from Frank and Lynn


Bonus video: SOTA activation of Signal Butte:

Wednesday, September 3, 2014

Observatory Rock, 9410 and SOTA Backpacks

I was sore after the Mount Rosa activation but I was also on a high to have conquered Rosa from the East and being able to do it with Steve and Peanut was a bonus. It was loads of fun.

The next day I took time off and messed with the video from that activation. The day following Lynn wanted to get out so we went to Observatory Rock in the Lost Creek Wilderness as we have always liked Observatory and Eagle Rock which is not far from there. It was a fun but short hike up to the summit but our activation was cut short by weather but still a fun time.
Here is the video:

On Monday I wanted to get down Old Stage road mostly for recon but figured if we could, we would activate an unnamed summit called 9410. 9410 is a neat easy hike. There are some vertical parts to the beginning and the end but in between it is just a pleasant walk in the forest. You basically follow a horse trail that goes to Grayback Peak and bushwack when you get to the base of 9410.
The views on this hike are tremendous and there are plenty of places to pitch a tent or stop for lunch.

There are a few rock markers marking the trail. I setup this marker to show where we started to go East or Up the side of 9410. Once on th ridge line you just walk to the summit. It is important to stay on the ridge line the trail keeps you on and to not try a direct approach on the summit. I am sure it is possible but it would be a rough hike.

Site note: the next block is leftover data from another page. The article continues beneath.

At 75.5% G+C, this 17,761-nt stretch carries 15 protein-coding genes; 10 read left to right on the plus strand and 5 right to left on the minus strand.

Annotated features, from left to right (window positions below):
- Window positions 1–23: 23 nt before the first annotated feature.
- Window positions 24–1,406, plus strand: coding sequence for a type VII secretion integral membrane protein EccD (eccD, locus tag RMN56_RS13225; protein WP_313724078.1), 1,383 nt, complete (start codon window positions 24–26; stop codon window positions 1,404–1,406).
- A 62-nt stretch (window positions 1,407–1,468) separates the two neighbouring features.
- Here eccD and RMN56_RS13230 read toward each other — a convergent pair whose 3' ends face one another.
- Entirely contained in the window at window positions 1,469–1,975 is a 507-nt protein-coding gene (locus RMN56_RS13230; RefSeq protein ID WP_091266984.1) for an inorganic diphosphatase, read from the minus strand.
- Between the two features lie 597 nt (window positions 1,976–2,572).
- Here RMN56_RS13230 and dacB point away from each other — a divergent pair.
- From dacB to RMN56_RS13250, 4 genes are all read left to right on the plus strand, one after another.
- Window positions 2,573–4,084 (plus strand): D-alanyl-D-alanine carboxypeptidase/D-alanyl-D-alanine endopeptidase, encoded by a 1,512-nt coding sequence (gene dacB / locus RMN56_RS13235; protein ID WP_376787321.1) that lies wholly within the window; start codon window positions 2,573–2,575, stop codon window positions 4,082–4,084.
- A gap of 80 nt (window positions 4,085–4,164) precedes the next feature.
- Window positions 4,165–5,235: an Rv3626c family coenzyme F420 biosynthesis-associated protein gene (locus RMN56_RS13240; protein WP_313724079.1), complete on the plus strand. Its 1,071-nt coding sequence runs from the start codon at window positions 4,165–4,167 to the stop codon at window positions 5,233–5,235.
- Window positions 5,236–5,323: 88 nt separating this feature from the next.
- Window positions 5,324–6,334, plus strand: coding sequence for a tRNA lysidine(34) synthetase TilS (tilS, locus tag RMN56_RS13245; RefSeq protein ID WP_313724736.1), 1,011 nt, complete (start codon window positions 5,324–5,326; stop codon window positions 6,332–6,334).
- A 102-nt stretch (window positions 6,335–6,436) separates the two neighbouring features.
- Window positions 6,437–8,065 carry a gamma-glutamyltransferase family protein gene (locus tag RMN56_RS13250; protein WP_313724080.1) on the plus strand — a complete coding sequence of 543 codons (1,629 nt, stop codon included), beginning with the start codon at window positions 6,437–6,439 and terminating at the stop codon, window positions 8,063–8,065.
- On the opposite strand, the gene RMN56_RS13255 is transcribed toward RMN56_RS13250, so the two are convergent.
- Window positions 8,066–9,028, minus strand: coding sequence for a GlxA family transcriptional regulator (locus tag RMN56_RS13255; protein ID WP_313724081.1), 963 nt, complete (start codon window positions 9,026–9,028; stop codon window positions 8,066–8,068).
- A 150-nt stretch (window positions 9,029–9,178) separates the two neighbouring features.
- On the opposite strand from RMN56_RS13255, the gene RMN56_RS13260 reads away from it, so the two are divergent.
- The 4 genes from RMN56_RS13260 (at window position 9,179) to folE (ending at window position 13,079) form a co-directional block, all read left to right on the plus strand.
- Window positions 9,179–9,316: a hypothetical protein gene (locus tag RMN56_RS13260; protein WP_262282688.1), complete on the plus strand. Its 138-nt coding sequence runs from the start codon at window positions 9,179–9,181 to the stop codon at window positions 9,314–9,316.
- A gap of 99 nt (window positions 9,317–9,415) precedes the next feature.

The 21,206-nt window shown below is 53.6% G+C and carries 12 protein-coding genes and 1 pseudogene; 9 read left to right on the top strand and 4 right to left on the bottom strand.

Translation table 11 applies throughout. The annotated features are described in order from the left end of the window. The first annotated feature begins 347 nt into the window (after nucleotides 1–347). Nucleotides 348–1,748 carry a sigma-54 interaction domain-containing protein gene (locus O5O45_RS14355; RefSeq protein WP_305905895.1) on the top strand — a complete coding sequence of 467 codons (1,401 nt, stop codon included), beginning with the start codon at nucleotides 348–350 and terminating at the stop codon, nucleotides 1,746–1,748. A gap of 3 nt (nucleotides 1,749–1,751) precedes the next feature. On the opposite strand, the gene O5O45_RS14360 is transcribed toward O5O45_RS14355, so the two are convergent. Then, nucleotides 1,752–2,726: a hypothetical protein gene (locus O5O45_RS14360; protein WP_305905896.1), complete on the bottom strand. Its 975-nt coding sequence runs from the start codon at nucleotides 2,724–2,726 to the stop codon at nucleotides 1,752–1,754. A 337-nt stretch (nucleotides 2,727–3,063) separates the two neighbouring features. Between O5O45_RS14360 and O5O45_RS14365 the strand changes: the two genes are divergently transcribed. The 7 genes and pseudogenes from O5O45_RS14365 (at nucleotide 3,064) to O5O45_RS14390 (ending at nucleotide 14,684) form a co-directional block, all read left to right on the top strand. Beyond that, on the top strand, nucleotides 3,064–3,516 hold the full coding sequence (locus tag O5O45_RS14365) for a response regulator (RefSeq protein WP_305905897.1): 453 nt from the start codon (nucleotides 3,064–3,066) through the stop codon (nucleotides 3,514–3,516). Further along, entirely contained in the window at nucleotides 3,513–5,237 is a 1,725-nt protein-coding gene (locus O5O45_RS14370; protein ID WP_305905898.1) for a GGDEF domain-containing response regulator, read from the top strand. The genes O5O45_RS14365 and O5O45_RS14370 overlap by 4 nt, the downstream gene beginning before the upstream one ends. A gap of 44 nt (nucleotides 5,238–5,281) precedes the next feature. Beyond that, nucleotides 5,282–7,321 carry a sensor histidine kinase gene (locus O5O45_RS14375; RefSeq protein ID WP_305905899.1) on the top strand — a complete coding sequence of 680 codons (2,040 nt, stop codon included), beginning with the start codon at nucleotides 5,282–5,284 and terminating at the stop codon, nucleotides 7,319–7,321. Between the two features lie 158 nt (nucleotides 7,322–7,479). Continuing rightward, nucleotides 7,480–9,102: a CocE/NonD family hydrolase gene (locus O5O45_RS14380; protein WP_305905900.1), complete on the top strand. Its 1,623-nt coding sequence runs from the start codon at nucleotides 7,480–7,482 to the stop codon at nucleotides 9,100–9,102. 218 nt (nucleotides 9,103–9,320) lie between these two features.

greyback peak



rock markers

this is where you approach the summit

Elecraft KX3

KC0YQF working the pileup

rock marker on summit of 9410

Mount Rosa

Mount Rosa

TV antennas near the top of Cheyenne Mountain

Colorado Springs
looking West and down
Cheyenne Mountain summit


Once on the summit, since we were a little ahead of our posted activation time, I decided to do a “what’s in my pack” video. Of course if I was just out hiking I would have a lot of the same stuff but Kyle, KB0RPM, asked me what was in my pack for a S.O.T.A. activations so I felt I should do a video on that subject. In the video Lynn also covers the contents of her pack. Which is an interesting point; if you are hiking with a spouse or significant other you can split the load or have one carry food and th other carry water etc. Lynn has not used her real backpack yet so she is limited to day hikes for now. I guess as long as I am the "pack goat" she does not have a need to pack any weight. LOL

The video is below but here are the items by weight:

Golite Jam 35 pack: 16ozs
First Aid kit: 8ozs
Multi tool: 2.4ozs
Flashlight: 2.7ozs
Snakebite kit: 1.2ozs
Eye meds: .2ozs
Extra Pen: .5ozs
Go pro battery: 1ozs
Go Pro: 2.6ozs
KX3/Log/paddles/clock/Antenna/Battery: 5.5lbs OR MTR/Antenna/battery/paddles/log/clock: 18ozs
Audio recorder: 5.6ozs
Extra Speaker (with the MTR): 1.3ozs
GPS: 5.5ozs
Camera: 4.5ozs
Warms Gloves / Hat: 4.8ozs
Bandana: 1.1ozs
Topo: 1.4ozs
Compass: .7ozs
1 liter of water: 2.46lbs
Food: varies

2 Meter Radios: (it depends on the hike on which 2 meter I take)
Kenwood TH-D72: 13.3ozs
Yaesu FT-252: 9.8ozs
Baofeng UV-3R: 5.4ozs

The pack has a whistle built into the chest strap but I am going to add another whistle which is around an oz extra so no big deal. I also carry extra plastic bags, one for trash and smaller ones for water proofing stuff like the 2 meter radio.

Video is here: